When Sundar Pichai was named Google CEO in 2015, his predecessor said Pichai would work to “stretch boundaries” for the company’s products.
But this week, Pichai had a different challenge: setting boundaries for the company’s employees.
On Monday, Pichai cut his family vacation overseas short to address an anti-diversity memo from a Google (, Tech30) employee that went viral among staffers over the weekend. The memo argued women are biologically unfit for tech roles.
In an email to Google employees Monday night, Pichai condemned parts of the memo as “offensive” and violated the company’s Code of Conduct.
“Our job is to build great products for users that make a difference in their lives,” Pichai wrote. “To suggest a group of our colleagues have traits that make them less biologically suited to that work is offensive and not OK.”
With that email, Pichai earned praise from many in the industry. Ellen Pao, who fought a high-profile gender bias case against her former venture capital firm, praised Pichai for making “the right call.”
But Pichai also plunged himself into a divisive debate raging inside Google over free speech and a culture war raging outside the company.
The front page of Breitbart, a far-right website, was flooded with stories about the Google incident overnight Monday, including one that said the memo’s author was being punished for “criticizing left-wing intolerance.” On Twitter, some described Pichai’s actions as “totalitarian.”
The controversy offers perhaps the biggest test yet for Pichai’s leadership.
He took over as Google’s CEO two years ago this month amid a corporate restructuring. Larry Page, Google’s cofounder and previous CEO, became CEO of Google’s newly created parent company, Alphabet.
Pichai may not be as well known as Google’s founders. He isn’t necessarily a household name in the mold of other tech titans like Facebook (, Tech30) CEO Mark Zuckerberg, Amazon ( , Tech30) CEO Jeff Bezos and Apple ( , Tech30) CEO Tim Cook. But as Google’s top exec, he wields a tremendous amount of influence.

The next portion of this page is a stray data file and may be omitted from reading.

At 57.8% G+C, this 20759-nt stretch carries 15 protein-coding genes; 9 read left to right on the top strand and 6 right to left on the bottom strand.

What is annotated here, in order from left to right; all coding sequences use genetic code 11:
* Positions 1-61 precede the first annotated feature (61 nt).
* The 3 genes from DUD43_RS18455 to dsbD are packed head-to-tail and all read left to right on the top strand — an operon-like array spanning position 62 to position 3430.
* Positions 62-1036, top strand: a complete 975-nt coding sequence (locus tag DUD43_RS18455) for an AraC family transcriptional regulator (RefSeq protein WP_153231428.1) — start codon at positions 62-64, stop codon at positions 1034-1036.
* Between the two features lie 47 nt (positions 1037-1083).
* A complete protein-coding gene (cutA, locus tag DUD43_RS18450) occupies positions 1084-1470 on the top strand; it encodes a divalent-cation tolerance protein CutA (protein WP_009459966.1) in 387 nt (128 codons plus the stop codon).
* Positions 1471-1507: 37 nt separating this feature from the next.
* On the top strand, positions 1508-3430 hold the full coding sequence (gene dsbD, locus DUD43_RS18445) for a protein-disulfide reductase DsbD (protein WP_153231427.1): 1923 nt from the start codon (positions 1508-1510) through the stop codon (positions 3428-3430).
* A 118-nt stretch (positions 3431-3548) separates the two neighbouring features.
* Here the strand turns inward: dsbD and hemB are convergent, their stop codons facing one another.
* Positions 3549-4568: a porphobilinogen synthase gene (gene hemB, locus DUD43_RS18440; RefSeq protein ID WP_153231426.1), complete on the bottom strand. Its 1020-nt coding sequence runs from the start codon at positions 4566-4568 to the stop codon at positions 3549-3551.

Pichai oversees a company with tens of thousands of employees, tens of billions in revenue and products that reach billions (yes, with an “s”) of users. Google also has an outsized influence on corporate culture.
Pichai, born in India, rotated through a number of executive positions Google over the course of a decade. He helped build Chrome into a top web browser. He oversaw Android, which now has two billion monthly users. Pichai eventually took charge of all software products.
In his time as Google CEO, he has pushed the company deeper into hardware, cloud computing and artificial intelligence. Some of these efforts are beginning to pay off in helping Google make money beyond advertising.
But technical innovation is only one part of Pichai’s role now. He must also balance a company culture that prizes free speech with the reality that the entire tech industry is under a microscope right now for a lack of diversity and mistreating women.
If that’s not enough, Pichai faces a more sensitive political landscape than either of his two predecessors.
Pichai took over as CEO shortly after President Trump launched his campaign. Since then, Pichai has weighed in on political issues like Trump’s travel ban, withdrawal from the Paris Agreement, and the proposed transgender military ban.